a point, line or surface in a standing wave where some specified characteristic of the wave field has essentially zero amplitude
Note 1 : in practice, this amplitude is generally not zero but simply a minimum. The node is then said to be partial.
Note 2 : the appropriate modifier should be used before the word "node" to signify the type that is intended; e.g. displacement node, particle velocity node, sound pressure
See also • antinode
Plane Wave Definition IEC 801-23-06
wave of which all the wavefronts
are parallel planes normal
to the direction of propagation, also known as a planewave
Progressive Sound Waves
distribute energy from a source to the surrounding area. They move energy in the form of vibrating particles or sound fields
Free Progressive Wave Definition IEC 801-23-03
wave propagating in a medium
, free from boundary effects
also known as Surface Acoustic Waves (SAWs)
, travel near the surface of solids and include both longitudinal
motions that decrease exponentially in amplitude as distance from the surface increases. There is a phase difference between these component motions. Surface acoustic wave sensors
have many modern applications, for example 'touch screen' displays
Rayleigh Wave Definition IEC 801-23-12
surface wave associated with the free boundary of a solid or liquid such that a surface particle describes an ellipse whose major axis is normal
to the surface, and whose centre is situated on the initially undisturbed surface
Note 1 : a maximum particle displacement away from this initially undisturbed surface the motion of the particle is opposite to that of the wave.
Note 2 : the propagation velocity of a Rayleigh wave is slightly less than that of a shear wave in the solid. The wave amplitude of the Rayleigh wave diminishes exponentially with depth.
the bending of a wave from its original path, either because it is passing from one medium
to another with different velocities or by changes in the physical properties of the medium, for example, a temperature or wind gradient in the air.
Refraction Definition IEC 801-23-23
phenomenon by which the direction of propagation of a sound wave is changed due to spatial variation in the speed of sound
SAW - surface acoustic waves, under rayleigh waves
Sine Wave or Pure Tone
is characterised by it's frequency (number of cycles per second) or it's wavelength
(distance it travels within a period) and the amplitude
a phenomenon when a sound is reflected back and forth between two parallel surfaces, such as two side walls in a room. If the incident wave and the reflected wave are in-phase they combine and 'resonance' occurs. The combined wave is stationary across the room and the sound pressure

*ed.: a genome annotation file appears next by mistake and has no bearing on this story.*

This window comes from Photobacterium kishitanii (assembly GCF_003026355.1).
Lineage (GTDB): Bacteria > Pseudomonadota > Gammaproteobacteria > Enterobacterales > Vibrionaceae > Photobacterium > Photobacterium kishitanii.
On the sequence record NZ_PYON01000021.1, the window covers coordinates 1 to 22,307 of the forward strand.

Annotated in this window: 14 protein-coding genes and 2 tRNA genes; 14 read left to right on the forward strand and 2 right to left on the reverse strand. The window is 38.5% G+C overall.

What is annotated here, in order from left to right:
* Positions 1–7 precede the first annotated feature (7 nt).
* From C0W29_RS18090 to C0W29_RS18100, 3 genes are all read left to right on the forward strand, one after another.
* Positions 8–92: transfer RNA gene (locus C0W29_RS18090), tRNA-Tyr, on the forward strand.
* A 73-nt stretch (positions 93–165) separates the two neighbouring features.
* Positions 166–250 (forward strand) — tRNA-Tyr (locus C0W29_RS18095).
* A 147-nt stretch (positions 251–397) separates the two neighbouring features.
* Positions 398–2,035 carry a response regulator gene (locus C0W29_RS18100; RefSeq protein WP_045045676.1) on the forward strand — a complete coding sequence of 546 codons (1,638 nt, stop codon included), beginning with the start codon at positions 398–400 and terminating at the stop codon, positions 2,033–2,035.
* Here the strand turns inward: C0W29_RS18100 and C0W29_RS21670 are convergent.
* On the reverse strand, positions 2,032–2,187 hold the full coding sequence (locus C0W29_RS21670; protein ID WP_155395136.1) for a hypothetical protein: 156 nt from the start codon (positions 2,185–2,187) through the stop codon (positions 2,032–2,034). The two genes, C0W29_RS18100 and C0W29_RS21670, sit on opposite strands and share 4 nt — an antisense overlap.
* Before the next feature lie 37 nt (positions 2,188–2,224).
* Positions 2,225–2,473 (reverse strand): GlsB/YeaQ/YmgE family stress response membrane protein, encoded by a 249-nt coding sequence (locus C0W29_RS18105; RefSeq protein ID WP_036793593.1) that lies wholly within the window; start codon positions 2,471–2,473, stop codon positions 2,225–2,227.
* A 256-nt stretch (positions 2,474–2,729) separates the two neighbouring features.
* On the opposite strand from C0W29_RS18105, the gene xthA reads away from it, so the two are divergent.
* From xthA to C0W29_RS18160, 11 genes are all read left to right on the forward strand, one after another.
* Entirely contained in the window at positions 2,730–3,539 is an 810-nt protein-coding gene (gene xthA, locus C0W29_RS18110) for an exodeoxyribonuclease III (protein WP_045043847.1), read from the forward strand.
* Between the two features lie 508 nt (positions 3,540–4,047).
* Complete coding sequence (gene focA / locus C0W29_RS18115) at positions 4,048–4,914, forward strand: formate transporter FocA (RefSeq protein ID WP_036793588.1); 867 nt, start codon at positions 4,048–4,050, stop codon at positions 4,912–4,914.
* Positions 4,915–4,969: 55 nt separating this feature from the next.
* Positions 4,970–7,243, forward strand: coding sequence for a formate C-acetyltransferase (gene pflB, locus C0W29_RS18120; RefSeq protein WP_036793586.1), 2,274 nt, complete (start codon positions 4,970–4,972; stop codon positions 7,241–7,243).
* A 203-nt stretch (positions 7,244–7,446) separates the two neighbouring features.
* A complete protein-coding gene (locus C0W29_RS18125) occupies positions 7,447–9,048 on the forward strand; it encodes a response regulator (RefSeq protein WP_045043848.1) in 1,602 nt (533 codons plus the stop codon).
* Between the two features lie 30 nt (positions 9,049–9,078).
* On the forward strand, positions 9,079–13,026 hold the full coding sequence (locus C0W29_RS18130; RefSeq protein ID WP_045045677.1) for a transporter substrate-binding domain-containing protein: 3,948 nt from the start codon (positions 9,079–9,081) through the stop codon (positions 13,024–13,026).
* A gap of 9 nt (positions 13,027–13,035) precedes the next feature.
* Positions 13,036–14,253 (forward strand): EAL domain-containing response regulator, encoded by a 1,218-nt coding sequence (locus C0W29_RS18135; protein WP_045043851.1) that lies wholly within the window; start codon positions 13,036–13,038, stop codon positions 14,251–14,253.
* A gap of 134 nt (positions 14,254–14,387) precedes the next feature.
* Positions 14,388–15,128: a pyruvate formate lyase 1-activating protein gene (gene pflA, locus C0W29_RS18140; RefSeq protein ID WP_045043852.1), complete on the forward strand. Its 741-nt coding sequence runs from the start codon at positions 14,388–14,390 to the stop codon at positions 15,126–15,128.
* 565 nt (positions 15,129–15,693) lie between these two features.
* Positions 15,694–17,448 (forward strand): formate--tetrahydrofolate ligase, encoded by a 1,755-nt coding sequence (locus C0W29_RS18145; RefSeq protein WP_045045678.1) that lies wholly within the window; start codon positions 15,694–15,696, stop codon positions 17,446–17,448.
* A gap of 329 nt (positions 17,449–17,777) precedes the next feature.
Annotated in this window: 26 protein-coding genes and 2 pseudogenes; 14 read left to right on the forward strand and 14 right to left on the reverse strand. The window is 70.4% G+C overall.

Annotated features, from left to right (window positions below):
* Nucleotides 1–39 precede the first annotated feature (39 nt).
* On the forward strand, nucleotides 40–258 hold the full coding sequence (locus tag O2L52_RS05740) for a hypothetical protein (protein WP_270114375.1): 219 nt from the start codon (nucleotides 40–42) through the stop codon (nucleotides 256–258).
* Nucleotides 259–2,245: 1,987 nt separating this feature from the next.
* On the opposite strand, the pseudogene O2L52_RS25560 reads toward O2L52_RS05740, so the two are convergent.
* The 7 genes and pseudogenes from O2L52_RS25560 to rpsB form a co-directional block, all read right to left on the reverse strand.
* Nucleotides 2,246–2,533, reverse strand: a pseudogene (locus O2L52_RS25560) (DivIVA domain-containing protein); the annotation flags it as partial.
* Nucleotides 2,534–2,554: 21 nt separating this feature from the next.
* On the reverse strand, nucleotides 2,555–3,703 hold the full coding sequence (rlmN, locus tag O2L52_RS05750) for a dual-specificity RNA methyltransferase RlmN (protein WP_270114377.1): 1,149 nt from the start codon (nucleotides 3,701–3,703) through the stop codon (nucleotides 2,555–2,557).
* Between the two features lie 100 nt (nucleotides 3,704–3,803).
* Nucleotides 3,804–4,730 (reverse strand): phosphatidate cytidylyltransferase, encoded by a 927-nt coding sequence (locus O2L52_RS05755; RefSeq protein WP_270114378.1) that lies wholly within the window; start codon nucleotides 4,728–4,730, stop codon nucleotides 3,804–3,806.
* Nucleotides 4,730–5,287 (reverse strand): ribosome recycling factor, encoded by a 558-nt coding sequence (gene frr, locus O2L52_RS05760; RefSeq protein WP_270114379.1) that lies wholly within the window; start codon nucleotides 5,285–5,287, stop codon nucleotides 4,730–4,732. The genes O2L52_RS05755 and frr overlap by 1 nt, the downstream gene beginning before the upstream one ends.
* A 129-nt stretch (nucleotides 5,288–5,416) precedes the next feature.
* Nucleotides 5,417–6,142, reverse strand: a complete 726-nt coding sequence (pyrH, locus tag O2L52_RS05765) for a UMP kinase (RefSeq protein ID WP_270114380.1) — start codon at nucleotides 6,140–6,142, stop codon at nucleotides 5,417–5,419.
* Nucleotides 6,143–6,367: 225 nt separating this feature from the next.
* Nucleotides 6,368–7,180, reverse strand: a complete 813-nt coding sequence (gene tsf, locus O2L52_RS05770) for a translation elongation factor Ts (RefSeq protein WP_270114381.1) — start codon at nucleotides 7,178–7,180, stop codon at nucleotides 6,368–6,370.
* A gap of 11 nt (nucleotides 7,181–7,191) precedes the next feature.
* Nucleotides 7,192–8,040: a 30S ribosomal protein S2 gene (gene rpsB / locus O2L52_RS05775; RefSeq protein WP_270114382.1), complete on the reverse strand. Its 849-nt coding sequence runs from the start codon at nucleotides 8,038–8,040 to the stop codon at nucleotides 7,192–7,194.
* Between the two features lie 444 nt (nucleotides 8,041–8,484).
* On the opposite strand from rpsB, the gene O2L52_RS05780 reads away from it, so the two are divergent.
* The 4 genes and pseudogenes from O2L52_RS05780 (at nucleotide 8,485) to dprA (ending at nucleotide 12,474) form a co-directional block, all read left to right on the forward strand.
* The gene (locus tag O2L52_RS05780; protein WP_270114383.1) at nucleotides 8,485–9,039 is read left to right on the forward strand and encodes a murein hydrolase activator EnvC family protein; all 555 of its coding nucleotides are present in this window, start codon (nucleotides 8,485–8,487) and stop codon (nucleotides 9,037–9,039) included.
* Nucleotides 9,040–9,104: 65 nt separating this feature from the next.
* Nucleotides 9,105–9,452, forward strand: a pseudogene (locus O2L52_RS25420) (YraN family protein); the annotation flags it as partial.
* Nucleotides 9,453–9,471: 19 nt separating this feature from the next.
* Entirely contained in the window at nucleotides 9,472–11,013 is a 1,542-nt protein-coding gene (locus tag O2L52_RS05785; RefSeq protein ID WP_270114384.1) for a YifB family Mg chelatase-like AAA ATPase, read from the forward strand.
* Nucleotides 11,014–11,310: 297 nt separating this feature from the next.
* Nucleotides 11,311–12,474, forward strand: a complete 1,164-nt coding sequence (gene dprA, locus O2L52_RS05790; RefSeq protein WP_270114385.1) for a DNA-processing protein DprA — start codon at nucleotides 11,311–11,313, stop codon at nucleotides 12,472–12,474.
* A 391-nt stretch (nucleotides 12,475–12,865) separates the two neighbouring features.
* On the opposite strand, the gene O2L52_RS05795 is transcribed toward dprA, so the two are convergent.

at the maximum is known as the antinode
and the minimum is called a node
When sound waves are 180 degrees out of phase and have the same amplitude, they cancel each other out.
Standing Wave Definition IEC 801-23-15
periodic wave having a fixed distribution in space that is the result of interference of progressive waves of the same frequency and kind.
Note : such waves are characterised by the existence of nodes or partial nodes and anti-nodes that are fixed in space.
Standing Wave Tube
method for measuring
by means of standing waves
in a tube.
Superposition of Waves
occur whenever two (or more) waves are travelling through the same medium
at the same time, the waves combine. The net displacement of the medium at any point in space or time, is the sum of the individual wave displacements.
See also • antinode • Node • standing waves
Surface Acoustic Wave (SAW), under rayleigh wave
Surface Wavefront Definition IEC 801-23-02
locus of points of a progressive surface where the phase of a quantity characterising the wave is the same at a given instant.
Wave Front or Wavefront
is the surface of a propagating wave, made up of all points in the wave having the same phrase. It is usually perpendicular to the direction of propagation. The simplest form of a wavefront is the plane wave
is the distance between sequential crests of a sound wave. At 20 Hz the wavelength ≈ 17 m and at 20 kHz the wavelength is ≈ 17 mm (in dry air at 20 °C).
Wavelength (λ) for a sound wave = c/f, where c is the speed of sound (343 m/s in dry air at 20 °C) and f is the frequency - the units are metres.
Wavelength Definition IEC 103-10-10
distance, in the direction of propagation of a sinusoidal wave, between two successive points where the phases of the characteristic quantity differ by 2π radians.
Wave Number or Wavenumber
is the spatial frequency
of a wave, either in cycles per distance or radian
per unit distance.
It can be envisaged as the number of waves that exist over a specified distance (analogous to frequency being the number of cycles or radian per unit time).